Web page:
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Difference of a function and a finite sum

  1. Jun 6, 2014 #1
    Hi everybody,

    I am looking for some help with a problem that has been nagging me for some time now.
    I'm going to give you the gist of it, but I can provide more details if needed.
    So, after some calculations I am left with a function of the following form
    $$
    F_L(y) = f(y) -S_L(y), \quad S_L(y) = \sum_{k=1}^{L/2-1} g_L(y_k,y) \Theta(y-y_k)
    $$
    where ## \Theta(y) ## is the Heaviside function limiting the sum, ##y\in[-1,1]##, and the ##y_k## are related to the roots of the unity, ##y_k = -\cos(2 \pi/L k)##.

    The problem is that ##S_L(y)## is very close to the function ##f(y)##, so that ##F_L(y)## is much smaller than both ##f(y)## and ##S_L(y)##.

    I tried to trade ##S_L(y)## for a (definite) integral, but I'm not sure that's the way to go.
    I actually find that, at the leading order, ##S_L(y)=f(y)##, but I am sort of stuck in evaluating the sub-leading terms.

    From other considerations I am pretty sure that ##F_L(y) \approx C_L (1-y^2)^{L+\ell} ## where ##\ell## is a number of the order of 1 ( which could be ignored for large ##L##), and ##C_L## is a constant exponentially decreasing with ##L##. I'm also able to verify this guess numerically, for not too large ##L##.

    What I'd like is to actually prove that ##F_L## has the form I expect.

    I hope someone can provide some insight.

    Thanks a lot in advance
    Franz
     
    Last edited: Jun 6, 2014
  2. jcsd
  3. Jun 6, 2014 #2

    mfb

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    How can we possibly find out anything without knowing gL and f(y)?
     
  4. Jun 7, 2014 #3
    Hi mfb,

    sorry about that. I thought there might be a general answer. As I mention in my question, of course I can provide details. So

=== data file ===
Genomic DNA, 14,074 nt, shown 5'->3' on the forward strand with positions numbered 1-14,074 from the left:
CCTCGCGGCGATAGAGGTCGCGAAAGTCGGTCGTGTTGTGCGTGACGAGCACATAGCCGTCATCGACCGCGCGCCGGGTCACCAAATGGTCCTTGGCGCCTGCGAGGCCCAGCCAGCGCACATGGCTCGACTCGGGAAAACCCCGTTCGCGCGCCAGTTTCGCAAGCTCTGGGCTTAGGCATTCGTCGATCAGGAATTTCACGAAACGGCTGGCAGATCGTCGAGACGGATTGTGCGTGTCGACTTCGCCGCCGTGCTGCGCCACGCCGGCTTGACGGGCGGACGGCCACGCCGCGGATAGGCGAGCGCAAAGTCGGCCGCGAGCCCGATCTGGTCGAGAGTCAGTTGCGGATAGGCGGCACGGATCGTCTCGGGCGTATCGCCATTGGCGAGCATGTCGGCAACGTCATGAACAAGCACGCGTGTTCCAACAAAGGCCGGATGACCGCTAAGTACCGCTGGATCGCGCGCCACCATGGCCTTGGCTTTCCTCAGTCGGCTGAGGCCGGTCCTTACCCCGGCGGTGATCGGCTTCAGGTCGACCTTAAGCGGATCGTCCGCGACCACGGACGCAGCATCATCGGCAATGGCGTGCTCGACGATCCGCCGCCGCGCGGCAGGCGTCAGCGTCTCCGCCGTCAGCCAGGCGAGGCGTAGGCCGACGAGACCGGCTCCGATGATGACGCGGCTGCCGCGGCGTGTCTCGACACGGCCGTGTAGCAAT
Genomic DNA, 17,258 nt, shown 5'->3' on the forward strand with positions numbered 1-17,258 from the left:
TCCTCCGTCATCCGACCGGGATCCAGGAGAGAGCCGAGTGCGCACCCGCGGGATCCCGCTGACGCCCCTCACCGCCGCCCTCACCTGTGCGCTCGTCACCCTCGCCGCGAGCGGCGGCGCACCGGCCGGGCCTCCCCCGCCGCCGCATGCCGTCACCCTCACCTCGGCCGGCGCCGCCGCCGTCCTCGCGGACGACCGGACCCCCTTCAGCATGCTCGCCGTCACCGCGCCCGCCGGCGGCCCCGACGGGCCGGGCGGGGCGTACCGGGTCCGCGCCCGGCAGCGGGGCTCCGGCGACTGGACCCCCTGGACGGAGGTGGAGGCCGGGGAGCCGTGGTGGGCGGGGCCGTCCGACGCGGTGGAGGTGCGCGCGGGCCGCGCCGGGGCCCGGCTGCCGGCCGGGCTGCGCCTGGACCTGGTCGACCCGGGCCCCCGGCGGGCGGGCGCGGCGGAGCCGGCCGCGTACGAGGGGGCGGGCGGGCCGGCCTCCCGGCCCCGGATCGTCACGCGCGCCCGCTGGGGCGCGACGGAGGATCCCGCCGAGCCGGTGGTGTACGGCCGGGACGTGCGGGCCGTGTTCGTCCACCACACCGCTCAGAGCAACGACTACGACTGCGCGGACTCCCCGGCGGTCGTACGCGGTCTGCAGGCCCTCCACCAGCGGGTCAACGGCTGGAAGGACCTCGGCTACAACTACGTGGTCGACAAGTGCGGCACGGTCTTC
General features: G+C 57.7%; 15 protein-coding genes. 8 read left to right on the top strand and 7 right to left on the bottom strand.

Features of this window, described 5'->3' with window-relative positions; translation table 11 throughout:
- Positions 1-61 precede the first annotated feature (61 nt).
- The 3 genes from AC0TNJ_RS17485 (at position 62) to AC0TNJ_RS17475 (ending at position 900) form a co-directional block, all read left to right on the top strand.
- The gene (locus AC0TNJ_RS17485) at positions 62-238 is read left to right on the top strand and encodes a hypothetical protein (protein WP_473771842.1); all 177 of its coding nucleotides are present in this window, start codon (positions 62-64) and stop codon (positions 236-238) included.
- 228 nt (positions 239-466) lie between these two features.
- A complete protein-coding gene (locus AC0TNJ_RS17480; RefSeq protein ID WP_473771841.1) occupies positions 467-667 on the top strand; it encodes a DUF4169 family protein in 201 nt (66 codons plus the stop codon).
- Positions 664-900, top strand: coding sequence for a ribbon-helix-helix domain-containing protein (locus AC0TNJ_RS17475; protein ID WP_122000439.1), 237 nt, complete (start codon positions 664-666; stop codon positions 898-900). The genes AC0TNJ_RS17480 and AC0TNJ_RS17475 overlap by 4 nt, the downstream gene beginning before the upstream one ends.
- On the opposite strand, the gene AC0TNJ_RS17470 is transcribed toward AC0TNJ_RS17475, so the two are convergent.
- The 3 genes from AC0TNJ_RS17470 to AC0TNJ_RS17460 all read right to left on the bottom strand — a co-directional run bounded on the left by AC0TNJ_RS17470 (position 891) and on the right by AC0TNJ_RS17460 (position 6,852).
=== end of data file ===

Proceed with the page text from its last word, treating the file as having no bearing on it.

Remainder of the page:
$$ f_L(y) = (y+1)^{L-2} $$

    and

    $$ g_L(x,y) = x (y-x)^{L-2} +(L-2)(1-x^2) (y-x)^{L-3} $$

    If I'm not making obvious mistakes, when one trades the sum with an integral, the density of ##y_k## makes it so that the integrand is the derivative of a function

    $$ S_L \approx -\int_{y_1}^y dx\, \frac{d}{dx} \left[\sqrt{1-x^2} (y-x)^{L-2}\right] $$

    The problem is that the ultimate result is the difference of ##f_L(y)## and, ##S_L(y)##, which basically is what one usually throws away by turning ##S_L## into an integral.

    I have not made much progress with that, but I'm in the process of giving a reliable estimate of the constant ##C_L##.

    I was thinking that perhaps I can show that the derivative of ##F_L(y)## is "the same" as that of the guess function.

    Thanks for your input
     
    Last edited: Jun 7, 2014
  5. Jun 7, 2014 #4

    mfb

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    A general answer for the difference of two unknown, arbitrary functions? No.

    Putting everything together:

    $$F_L(y) = (y+1)^{L-2} -S_L(y)$$
    $$S_L(y) = \sum_{k=1}^{L/2-1} \left(y_k (y-y_k)^{L-2} +(L-2)(1-y_k^2) (y-y_k)^{L-3}\right) \Theta(y-y_k)$$
    $$y_k = -\cos(2 \pi k/L)$$

    Simplify a bit:
    $$S_L(y) = \sum_{k=1}^{L/2-1} \left(yy_k +L -2\right) (y-y_k)^{L-3} \Theta(y-y_k)$$